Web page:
Internal police statistics obtained via a Freedom of Information request suggest only 20% of people referred to >Prevent are assessed as at risk of radicalisation.
Action should be taken against the teachers to stop frivolous reporting in the future, but as the statistics above show the mentality of gather up everyone and hope for the best is the one that prevails under the Prevent Programme.
From the BBC News:
Muslim Women’s Network UK demanded an inquiry into “systematic misogyny displayed by significant numbers of Muslim male local councillors”.
“They don’t like women to be heard, to be empowered,” it told BBC Newsnight.
Jean Khote, a sitting Labour councillor in Leicester, said good women candidates were barred by the membership in some areas with high Muslim populations – and that was kept from people higher up the party.
The mindsets of the Muslim men who came from Pakistan are in full affect in local politics in the UK.
There is no room in Islam for this kind of systematic abuse of women, cultural mindsets like this though are hard to break and I believe that there is little chance these men will ever change their ways, but this being the UK, these women at least have a way to protest to have these matters investigated and hopefully changed so that the next Muslim women who wants to stand can do so without being threatened and slandered.
From The Independent;
A new YouGov poll has found the British public are generally proud of the British Empire and its colonial past.
YouGov found 44 per cent were proud of Britain’s history of colonialism, with 21 per cent regretting it happened and 23 per cent holding neither view.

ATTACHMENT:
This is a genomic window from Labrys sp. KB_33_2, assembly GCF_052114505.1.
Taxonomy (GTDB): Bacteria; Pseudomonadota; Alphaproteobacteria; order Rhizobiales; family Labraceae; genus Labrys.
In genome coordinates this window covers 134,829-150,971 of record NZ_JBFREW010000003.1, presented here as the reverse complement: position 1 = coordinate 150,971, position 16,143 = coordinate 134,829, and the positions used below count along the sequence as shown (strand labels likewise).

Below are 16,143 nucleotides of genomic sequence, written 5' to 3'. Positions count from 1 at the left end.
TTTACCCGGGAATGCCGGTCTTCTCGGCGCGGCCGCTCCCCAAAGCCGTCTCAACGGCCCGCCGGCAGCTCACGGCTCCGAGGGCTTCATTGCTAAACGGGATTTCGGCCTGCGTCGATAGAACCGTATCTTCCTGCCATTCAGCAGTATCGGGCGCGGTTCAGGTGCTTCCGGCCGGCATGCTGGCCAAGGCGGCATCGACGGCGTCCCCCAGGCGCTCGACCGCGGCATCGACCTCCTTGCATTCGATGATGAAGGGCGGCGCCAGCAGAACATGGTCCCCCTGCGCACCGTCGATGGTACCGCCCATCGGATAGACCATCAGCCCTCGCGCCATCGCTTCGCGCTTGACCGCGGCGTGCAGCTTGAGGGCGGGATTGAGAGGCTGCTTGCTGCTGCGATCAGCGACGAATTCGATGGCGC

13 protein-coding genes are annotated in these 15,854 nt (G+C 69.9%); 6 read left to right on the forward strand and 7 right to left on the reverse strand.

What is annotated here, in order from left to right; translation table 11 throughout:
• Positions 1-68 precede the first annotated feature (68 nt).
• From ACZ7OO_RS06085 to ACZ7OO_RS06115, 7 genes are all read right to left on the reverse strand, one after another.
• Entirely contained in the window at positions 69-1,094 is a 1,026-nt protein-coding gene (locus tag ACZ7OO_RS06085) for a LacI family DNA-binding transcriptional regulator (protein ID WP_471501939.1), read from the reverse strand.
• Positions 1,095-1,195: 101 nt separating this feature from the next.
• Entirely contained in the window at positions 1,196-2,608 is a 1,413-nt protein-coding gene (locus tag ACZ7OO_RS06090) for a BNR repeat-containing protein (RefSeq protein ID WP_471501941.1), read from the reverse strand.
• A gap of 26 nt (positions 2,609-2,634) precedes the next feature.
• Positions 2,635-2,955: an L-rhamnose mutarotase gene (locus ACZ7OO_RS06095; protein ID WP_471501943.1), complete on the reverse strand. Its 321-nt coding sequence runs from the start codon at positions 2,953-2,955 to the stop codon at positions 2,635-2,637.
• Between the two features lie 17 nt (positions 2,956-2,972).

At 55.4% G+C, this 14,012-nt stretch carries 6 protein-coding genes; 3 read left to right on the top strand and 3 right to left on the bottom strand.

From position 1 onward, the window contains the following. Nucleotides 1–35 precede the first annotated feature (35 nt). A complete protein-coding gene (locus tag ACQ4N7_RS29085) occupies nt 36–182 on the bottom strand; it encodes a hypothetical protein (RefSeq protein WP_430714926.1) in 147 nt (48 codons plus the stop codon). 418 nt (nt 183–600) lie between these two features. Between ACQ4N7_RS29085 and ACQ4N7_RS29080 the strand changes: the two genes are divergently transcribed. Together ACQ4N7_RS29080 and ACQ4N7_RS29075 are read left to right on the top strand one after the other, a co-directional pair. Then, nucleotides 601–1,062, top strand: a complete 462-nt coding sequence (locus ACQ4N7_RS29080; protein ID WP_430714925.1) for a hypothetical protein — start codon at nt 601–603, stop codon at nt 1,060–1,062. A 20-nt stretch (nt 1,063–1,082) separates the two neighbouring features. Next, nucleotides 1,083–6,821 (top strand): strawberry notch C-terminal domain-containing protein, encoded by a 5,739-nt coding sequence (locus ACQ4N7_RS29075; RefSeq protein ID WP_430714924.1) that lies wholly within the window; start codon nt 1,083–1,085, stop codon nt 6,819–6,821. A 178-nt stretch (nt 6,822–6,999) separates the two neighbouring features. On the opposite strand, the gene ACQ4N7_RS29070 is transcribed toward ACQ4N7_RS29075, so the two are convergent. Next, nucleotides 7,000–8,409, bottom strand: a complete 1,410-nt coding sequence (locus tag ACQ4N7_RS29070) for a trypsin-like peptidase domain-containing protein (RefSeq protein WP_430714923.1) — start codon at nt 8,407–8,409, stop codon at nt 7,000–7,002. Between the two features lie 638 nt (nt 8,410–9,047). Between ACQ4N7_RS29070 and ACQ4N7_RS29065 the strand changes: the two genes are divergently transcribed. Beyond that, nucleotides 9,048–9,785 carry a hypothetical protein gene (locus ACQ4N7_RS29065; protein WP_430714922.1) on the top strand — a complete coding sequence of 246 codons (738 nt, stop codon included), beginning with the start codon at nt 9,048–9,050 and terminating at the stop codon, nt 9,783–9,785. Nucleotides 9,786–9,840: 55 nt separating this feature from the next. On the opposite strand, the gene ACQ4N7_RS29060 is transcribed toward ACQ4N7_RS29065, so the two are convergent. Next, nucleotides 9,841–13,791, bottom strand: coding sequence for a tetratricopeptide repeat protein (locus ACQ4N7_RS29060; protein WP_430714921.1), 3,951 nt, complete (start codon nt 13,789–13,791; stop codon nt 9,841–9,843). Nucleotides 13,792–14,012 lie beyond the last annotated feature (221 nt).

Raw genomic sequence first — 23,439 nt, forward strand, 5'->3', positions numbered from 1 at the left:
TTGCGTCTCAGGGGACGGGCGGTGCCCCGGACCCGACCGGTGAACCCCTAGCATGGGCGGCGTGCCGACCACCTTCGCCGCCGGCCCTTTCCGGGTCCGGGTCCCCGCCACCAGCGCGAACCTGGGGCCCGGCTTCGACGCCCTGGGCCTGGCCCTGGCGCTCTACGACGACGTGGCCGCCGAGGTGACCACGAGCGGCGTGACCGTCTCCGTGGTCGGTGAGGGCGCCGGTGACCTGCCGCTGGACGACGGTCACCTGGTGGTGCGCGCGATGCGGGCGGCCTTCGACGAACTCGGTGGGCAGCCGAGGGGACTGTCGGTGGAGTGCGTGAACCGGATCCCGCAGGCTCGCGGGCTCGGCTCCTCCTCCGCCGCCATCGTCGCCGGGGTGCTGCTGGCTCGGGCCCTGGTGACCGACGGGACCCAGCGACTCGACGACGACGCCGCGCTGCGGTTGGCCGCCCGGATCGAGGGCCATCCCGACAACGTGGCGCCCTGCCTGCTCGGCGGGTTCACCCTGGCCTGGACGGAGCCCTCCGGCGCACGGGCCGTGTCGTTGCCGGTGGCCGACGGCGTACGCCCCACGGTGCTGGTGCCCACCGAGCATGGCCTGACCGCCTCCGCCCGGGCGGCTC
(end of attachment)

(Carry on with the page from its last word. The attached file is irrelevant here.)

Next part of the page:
The same poll also found 43 per cent believed the British Empire was a good thing, 19 per cent said it was bad and 25 per cent said it was “neither”.
At its height in 1922, the British empire governed a fifth of the world’s population and a quarter of the world’s total land area.
I wonder how many of the people polled actually know the true history of the devastating atrocities carried out under the British Empire during it’s rule over other countries.
Some people estimate more people died under British rule than during either of the World Wars, but whilst its hard to nail down the numbers the video in this link, which shows the estimated number of deaths, gives us a stark reminder of just how abhorrent one group of human beings can be to another in the name of economic prosperity.
It’s pretty well-known that ISIS and its supporters have been using social media to encourage acts of violence, and Twitter seems to be one of their preferred platforms. Now, a woman whose husband was killed when a gunman attacked a police training center in Jordan is suing the microblogging website for allowing ISIS (and sympathizer) accounts to thrive on the website.
The women herself says;
…for years, Twitter has knowingly permitted the terrorist group ISIS to use its social network as a tool for spreading extremist propaganda, raising funds and attracting new recruits. This material support has been instrumental to the rise of ISIS and has enabled it to carry out numerous terrorist attacks.
Giant social media sites like Twitter and Facebook have, more or less, ignored groups like ISIS who successfully use their platforms to recruit vulnerable people to their violent causes.
The metric used to asses the value of sites like Twitter are the number of registered users it has, and it is vital for Twitter to keep growing its user base every year. Perhaps this is why it has been so slow to take any action in removing the estimated 70,000 accounts dedicated to ISIS on its platform.
Lets hope that this legal action forces these social media companies to take this matter seriously and for these accounts to be quickly monitored and removed as they appear.